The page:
Book Review: The Flight of the Eisenstein by James Swallow

The Horus Heresy books are a pretty large series (54 books, WTF!) and so, being perfectly honest, I haven’t read all of them. I doubt many people have! Despite being one of the earlier books in the series, (the fourth, in fact) I hadn’t read The Flight of the Eisenstein – but I wish I had earlier. It is, I think, one of my favourite ones in the series!

The Flight of the Eisenstein centres around the trials of Battle-Captain Nathanial Garro of the Death Guard legion as he battles to survive the initial salvoes of the galaxy spanning civil war that would become known as the Horus Heresy. A loyal servant to the Imperium of Man, Garro and a small number of marines under his command refuse to join the rest of his legion and his Primarch commander in their betrayal, and it will take every ounce of his courage, faith and ability to escape and bring warning of the traitors to Terra.

As with almost all the Horus Heresy and Black Library books I have read, the writing style is very easy to fall into. It is fast and simple but very effective. Sure, it isn’t a literary master piece and that is okay. They’re fun books to jump into, especially as someone who grew up with and loves Warhammer lore. They entertain you and what more can you want?

One thing that really jumps out to me about The Flight of the Eisenstein is the closeness and intimacy of the story. The Horus Heresy is full to the brim with demi-god Primarchs, massive titans, towering daemons and huge legions having epic battles as they fight for the soul of humanity. This story doesn’t have all that, except the part of fighting for the soul of humanity. The core of the story is Garro, a small crew of humans and the remainder of his Space Marines/Adeptus Astartes (genetically engineered super soldiers) escaping and the moral dilemmas this unleashes within them. Who should they be loyal to: their Emperor? Their brother marines? Their Primarch? How can they piece together the horrors of the Warp they encounter with the scientific Imperial Truth that is at the core of the Imperium of Man.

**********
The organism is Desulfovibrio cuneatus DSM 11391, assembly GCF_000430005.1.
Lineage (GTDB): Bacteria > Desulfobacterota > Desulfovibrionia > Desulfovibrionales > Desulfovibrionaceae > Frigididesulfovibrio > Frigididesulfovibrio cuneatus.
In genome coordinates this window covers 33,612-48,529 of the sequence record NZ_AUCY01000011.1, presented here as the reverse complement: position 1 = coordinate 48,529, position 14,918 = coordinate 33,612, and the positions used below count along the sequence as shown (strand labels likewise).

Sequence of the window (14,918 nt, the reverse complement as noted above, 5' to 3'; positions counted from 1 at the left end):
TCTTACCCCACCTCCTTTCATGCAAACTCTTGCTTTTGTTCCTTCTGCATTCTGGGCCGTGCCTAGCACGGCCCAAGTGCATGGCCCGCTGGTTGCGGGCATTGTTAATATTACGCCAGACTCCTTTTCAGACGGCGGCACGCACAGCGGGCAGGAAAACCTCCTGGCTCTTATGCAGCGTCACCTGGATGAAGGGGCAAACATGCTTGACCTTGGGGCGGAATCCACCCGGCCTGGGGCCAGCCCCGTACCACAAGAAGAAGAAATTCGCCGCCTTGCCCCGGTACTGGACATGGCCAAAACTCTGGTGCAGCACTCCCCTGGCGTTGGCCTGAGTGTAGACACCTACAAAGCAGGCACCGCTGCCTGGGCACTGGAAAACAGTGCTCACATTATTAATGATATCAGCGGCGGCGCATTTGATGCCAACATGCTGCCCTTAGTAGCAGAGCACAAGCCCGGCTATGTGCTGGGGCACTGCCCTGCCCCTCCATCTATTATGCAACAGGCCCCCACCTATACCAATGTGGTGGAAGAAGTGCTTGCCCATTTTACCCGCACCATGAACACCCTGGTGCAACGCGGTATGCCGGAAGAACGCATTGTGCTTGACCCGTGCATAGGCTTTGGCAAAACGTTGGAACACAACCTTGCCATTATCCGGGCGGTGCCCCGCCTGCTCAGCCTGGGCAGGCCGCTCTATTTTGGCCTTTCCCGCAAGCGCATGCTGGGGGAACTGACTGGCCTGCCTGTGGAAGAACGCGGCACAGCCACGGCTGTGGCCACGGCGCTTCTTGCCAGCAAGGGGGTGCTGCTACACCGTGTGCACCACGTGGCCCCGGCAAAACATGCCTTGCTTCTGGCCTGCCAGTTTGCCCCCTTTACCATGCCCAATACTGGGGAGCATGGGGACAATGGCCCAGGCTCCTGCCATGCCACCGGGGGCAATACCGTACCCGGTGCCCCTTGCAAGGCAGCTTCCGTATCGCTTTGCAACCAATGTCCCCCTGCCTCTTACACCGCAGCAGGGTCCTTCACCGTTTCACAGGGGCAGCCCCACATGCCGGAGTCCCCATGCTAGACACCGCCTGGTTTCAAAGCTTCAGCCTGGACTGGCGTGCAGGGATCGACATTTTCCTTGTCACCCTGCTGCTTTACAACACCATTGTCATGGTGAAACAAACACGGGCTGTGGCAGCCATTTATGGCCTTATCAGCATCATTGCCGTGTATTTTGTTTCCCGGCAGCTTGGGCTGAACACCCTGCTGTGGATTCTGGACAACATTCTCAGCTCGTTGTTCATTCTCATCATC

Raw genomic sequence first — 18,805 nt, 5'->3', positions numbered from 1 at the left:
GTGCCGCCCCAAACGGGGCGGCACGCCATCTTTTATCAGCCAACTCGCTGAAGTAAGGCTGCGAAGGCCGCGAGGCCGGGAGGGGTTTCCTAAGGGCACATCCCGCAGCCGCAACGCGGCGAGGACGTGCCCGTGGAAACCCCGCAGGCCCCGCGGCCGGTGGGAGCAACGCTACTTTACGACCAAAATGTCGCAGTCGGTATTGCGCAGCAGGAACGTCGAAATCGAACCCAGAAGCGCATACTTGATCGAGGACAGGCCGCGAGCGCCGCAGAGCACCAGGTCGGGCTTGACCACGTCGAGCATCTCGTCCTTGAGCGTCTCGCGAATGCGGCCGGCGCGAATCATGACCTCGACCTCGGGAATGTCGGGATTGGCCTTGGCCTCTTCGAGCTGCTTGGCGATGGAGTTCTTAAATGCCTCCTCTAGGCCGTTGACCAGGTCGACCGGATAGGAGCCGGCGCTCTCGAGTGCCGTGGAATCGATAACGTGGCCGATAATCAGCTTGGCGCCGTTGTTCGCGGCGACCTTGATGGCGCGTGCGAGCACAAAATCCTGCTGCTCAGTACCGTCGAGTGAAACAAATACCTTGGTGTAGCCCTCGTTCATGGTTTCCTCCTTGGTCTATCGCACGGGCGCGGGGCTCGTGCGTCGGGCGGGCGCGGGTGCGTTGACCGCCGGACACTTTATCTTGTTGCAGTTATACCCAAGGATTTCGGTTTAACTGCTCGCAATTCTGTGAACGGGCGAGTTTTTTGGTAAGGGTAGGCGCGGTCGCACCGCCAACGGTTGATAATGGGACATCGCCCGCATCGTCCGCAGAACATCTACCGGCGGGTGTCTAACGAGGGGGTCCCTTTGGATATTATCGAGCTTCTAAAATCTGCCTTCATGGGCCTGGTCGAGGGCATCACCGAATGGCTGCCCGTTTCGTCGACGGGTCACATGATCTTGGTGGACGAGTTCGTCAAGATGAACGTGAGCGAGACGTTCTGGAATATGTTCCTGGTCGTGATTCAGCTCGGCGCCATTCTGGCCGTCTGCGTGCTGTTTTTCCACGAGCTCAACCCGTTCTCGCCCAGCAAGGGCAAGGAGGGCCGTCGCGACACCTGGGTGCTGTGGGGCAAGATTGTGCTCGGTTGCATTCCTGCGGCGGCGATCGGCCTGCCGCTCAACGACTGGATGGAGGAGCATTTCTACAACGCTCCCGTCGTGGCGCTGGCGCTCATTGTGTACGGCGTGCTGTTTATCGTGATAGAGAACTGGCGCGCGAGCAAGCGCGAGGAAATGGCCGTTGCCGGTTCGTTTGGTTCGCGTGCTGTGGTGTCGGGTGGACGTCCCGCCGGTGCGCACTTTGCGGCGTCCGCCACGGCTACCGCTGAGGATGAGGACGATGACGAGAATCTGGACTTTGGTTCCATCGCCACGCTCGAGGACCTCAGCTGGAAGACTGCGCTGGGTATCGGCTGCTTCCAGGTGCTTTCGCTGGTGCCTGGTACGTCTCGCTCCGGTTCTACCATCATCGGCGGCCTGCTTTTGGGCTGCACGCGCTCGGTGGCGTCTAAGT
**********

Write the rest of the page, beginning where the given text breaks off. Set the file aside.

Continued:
The other thing that jumps out for me here is that, as a rule, Space Marines can often punch their way out of most problems. But not in this book. Garro comes against forces far greater and stronger than him and he must rely on his wits and courage and faith in humanity to see him through. That’s not to say he doesn’t fight against things here, it is a Warhammer 40k book, but it isn’t all epic battles that some books seem to be. Ironically, earlier in the year I said that I really enjoyed The Crimson Fist because it was basically a huge space battle. But I’m human and I demand the right to not be consistent!

Overall, I’d definitely recommend this book. As I said earlier, it might now be one of my favourite books in the series that I have read as it is a bit different. But despite this, it still maintains the fun, fast-paced feel that you expect from a Black Library book.


5 thoughts on “Book Review: The Flight of the Eisenstein by James Swallow

  1. Ollie

    Ooh, cheers! I’m going through them in order actually, very slowly (aside from skipping ahead to The First Heretic because I had it, and it’s Aaron Dembski-Bowden so had to be done). Descent of Angels is up next, it’s sat on my shelf ready!

    Liked by 1 person

  2. Pingback: A Beginner’s Guide to the Horus Heresy Novels – Book Reviews | Jack's Bedtime Reading

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